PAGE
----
Dia L. Jones – Philadelphia, PA

Dia L. Jones has worked to build culture rich schools and organizations for the past 20 plus years. For the past 13 years, she has been a teacher, Dean of Students and an Assistant Principal in traditional and charter schools in Philadelphia. In 2016, she was chosen by Educators Rising to help create a national curriculum to cultivate high school students from around the country to become highly qualified teachers. She was a 2017 Ryan Fellowship Finalist. She’s an avid reader, traveler, a photographer, newshound, sports watcher, foodie specialist and awesome auntie extraordinaire—ask her multitude of nieces and nephews. She is launching her blog (Ashe Jones, Educateher) where she will share her thoughts and ideas on how to achieve 21st-century education equity for all and how to destroy the school-to-prison pipeline.

Favorite MLK quote:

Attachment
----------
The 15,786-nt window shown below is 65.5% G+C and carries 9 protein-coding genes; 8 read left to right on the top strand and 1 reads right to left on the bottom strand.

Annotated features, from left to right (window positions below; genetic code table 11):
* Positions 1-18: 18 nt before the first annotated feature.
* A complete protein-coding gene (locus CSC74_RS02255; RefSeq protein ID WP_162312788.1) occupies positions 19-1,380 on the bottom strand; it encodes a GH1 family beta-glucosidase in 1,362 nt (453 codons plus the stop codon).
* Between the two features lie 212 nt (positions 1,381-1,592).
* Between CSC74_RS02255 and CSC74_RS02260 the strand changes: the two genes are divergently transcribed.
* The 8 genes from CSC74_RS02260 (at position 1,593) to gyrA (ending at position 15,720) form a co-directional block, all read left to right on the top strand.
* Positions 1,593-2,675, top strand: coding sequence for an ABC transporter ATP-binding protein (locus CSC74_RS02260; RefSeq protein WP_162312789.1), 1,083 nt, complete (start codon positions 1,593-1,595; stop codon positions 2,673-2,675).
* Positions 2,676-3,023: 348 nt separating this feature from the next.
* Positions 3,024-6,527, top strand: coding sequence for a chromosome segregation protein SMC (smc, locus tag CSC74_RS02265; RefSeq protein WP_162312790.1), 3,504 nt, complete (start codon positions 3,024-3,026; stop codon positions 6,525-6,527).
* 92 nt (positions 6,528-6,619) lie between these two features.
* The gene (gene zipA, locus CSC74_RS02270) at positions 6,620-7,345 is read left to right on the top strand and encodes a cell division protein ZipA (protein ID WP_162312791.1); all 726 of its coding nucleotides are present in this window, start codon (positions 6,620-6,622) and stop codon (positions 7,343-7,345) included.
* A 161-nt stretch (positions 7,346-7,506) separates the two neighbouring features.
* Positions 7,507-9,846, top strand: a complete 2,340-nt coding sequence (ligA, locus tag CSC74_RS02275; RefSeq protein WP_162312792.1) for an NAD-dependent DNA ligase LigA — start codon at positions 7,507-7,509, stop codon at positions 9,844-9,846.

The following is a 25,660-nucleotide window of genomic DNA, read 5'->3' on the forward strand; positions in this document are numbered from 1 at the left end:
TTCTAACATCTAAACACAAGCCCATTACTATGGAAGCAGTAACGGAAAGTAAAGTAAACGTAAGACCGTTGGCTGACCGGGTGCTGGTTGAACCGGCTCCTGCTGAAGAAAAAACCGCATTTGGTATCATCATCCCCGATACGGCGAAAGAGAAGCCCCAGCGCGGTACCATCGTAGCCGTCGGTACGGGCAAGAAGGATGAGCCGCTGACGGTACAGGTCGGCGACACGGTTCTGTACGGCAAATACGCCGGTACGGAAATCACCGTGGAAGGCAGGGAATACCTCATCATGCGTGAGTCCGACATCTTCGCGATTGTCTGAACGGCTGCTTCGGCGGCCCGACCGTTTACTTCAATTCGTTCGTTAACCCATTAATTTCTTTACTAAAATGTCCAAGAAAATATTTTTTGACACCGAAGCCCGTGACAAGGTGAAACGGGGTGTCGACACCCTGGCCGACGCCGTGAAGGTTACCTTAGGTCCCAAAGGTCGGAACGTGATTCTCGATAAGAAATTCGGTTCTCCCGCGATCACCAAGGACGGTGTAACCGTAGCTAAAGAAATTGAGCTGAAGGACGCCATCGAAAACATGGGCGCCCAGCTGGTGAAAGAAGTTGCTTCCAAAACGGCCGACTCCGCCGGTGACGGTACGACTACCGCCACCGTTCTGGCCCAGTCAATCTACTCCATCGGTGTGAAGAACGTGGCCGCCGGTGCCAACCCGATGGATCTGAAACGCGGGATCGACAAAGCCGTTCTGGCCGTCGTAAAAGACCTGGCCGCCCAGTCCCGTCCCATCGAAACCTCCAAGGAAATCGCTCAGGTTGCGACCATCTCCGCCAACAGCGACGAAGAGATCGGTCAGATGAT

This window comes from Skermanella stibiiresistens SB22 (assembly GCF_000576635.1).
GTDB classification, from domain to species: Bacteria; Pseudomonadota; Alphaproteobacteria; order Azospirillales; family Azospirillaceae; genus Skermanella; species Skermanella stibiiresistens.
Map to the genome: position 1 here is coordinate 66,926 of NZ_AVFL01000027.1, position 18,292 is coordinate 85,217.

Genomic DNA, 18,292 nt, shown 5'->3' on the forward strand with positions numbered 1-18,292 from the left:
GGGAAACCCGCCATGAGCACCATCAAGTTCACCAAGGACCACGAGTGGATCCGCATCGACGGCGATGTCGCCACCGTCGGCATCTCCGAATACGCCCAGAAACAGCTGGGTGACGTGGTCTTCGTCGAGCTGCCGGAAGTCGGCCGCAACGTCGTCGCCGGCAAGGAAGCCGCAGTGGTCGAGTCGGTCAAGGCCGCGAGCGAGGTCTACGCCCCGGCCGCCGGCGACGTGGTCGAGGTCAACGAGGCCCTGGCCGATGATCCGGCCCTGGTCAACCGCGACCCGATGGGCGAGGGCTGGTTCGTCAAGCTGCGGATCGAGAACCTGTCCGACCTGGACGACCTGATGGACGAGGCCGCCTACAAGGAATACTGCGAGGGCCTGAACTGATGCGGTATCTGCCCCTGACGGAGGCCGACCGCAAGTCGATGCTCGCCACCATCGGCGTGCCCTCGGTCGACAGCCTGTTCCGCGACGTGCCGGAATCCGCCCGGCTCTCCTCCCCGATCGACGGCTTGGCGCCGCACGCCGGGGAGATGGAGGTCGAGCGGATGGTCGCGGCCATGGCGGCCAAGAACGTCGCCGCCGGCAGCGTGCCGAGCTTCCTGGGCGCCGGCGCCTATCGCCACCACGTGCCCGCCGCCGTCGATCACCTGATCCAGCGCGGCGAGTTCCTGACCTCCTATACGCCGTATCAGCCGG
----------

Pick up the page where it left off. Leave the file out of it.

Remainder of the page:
“The ultimate measure of a man is not where he stands in moments of comfort and convenience, but where he stands at times of challenge and controversy.”

 

Why is this your favorite quote?

This quote speaks life to me. When I feel I can’t do anymore in service to others, I hear MLK telling my true character to stand up. I must break barriers of injustice and oppression, especially for children in education. If MLK and my ancestors died for me, then I must rise up and push through it.

 

When did this quote come to life for you?

I first heard of this quote when I was working in a residential facility in Dallas for adjudicated youth. My good friend, Delonda, was gifting this message to her dorm of young men. She let the attentive juveniles know that this was not the time for them to sit down and cower under the pressure of being locked up. She dared them to stand up and fight for their lives as young men. That meant getting off drugs, staying off the streets, graduating from high school and pursuing careers—ultimately using their time behind bars to grow up. I was amazed by how many of the young men made instant changes in their current circumstances. I also delivered the same message to my unit that week with positive results. Ultimately, we were able to have several of those youth graduate from high school early and enroll in the local community college.

 

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